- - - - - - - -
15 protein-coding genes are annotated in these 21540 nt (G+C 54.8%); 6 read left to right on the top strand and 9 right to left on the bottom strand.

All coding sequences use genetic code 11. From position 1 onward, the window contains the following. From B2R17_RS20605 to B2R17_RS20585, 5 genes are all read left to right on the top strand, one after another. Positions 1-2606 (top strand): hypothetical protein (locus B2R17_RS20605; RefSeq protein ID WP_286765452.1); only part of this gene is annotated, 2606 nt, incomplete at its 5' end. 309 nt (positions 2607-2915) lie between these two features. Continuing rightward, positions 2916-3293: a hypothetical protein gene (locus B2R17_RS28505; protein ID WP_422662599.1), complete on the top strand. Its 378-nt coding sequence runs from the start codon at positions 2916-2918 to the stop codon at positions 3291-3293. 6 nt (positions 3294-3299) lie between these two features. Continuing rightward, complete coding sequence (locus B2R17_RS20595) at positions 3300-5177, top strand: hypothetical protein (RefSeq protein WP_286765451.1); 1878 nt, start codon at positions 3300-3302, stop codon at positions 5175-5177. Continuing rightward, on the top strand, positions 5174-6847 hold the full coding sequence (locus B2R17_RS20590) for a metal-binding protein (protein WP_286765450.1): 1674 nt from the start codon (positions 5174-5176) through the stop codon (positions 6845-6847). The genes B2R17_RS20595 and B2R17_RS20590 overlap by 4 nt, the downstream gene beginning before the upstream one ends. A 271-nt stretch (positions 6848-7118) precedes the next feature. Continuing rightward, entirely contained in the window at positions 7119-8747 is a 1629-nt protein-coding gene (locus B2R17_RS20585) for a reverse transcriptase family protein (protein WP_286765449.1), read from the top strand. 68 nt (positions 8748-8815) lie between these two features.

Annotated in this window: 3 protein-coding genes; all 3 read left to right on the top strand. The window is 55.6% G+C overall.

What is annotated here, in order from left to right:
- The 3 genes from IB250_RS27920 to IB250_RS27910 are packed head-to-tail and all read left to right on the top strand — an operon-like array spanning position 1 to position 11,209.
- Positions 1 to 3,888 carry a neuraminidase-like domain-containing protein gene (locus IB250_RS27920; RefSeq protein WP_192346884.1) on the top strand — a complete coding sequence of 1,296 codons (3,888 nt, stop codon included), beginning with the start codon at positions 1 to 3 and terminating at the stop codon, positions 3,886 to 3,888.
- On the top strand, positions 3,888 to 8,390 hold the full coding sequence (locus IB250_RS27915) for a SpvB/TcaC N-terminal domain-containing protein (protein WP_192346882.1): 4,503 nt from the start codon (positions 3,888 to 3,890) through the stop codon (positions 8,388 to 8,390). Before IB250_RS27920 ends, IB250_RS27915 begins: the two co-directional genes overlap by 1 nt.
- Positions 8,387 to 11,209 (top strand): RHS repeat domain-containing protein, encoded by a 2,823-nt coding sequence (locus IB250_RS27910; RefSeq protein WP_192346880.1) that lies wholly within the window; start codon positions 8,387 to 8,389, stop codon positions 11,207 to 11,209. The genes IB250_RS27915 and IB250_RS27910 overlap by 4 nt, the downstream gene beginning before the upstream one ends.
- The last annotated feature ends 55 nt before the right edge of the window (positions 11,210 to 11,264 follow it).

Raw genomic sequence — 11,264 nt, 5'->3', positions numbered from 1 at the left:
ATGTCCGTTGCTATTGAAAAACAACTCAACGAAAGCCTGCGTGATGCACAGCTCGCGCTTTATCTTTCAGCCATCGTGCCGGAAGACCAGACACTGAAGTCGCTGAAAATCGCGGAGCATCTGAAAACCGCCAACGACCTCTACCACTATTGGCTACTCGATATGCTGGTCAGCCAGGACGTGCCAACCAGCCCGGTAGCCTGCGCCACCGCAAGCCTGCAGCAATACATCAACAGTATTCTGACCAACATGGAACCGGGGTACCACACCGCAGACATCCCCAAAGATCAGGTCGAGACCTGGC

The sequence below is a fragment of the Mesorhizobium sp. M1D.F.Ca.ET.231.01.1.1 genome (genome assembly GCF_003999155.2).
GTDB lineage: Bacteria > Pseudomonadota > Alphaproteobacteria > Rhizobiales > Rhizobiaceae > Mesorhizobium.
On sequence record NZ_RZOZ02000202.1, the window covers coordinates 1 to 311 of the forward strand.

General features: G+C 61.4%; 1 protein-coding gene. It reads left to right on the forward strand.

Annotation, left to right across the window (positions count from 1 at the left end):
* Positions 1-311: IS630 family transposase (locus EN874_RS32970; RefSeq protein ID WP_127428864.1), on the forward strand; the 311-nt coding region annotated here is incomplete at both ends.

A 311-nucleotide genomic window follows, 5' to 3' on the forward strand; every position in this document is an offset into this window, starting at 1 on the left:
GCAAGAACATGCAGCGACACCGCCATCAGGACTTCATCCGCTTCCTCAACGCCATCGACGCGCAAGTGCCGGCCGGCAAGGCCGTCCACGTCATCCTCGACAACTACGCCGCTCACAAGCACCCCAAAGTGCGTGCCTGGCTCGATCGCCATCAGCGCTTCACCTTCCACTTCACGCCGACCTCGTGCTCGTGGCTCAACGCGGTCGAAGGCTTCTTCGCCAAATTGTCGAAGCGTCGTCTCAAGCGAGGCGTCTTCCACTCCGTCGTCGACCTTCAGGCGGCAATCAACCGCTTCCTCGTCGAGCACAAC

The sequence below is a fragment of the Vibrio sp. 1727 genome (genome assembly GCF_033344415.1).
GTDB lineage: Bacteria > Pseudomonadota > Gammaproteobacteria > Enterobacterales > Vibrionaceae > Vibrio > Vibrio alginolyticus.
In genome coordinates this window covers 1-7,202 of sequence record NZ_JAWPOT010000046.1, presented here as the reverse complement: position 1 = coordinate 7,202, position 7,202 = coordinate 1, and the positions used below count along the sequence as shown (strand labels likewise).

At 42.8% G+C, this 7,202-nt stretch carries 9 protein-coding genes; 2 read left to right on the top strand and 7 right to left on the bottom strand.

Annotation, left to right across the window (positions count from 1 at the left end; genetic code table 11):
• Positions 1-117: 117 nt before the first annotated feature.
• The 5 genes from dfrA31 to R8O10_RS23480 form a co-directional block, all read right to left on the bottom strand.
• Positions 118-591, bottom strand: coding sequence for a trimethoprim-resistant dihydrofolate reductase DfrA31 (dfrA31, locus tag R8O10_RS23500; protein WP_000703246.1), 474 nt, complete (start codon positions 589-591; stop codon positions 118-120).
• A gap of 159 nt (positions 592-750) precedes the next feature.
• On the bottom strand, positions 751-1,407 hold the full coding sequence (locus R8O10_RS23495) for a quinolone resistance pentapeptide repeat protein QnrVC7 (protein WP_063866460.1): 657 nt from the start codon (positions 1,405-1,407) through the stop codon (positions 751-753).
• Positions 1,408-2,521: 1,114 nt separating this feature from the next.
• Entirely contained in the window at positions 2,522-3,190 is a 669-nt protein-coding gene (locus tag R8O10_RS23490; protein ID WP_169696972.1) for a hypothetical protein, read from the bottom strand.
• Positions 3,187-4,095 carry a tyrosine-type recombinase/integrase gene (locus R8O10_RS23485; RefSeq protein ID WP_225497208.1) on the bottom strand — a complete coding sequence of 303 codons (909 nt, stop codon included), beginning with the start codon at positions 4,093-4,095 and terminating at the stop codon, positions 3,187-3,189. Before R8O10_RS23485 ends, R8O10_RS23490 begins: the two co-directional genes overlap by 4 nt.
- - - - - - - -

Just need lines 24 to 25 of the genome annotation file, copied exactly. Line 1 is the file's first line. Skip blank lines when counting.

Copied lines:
Annotation, left to right across the window (positions count from 1 at the left end; genetic code table 11):
• Positions 1-117: 117 nt before the first annotated feature.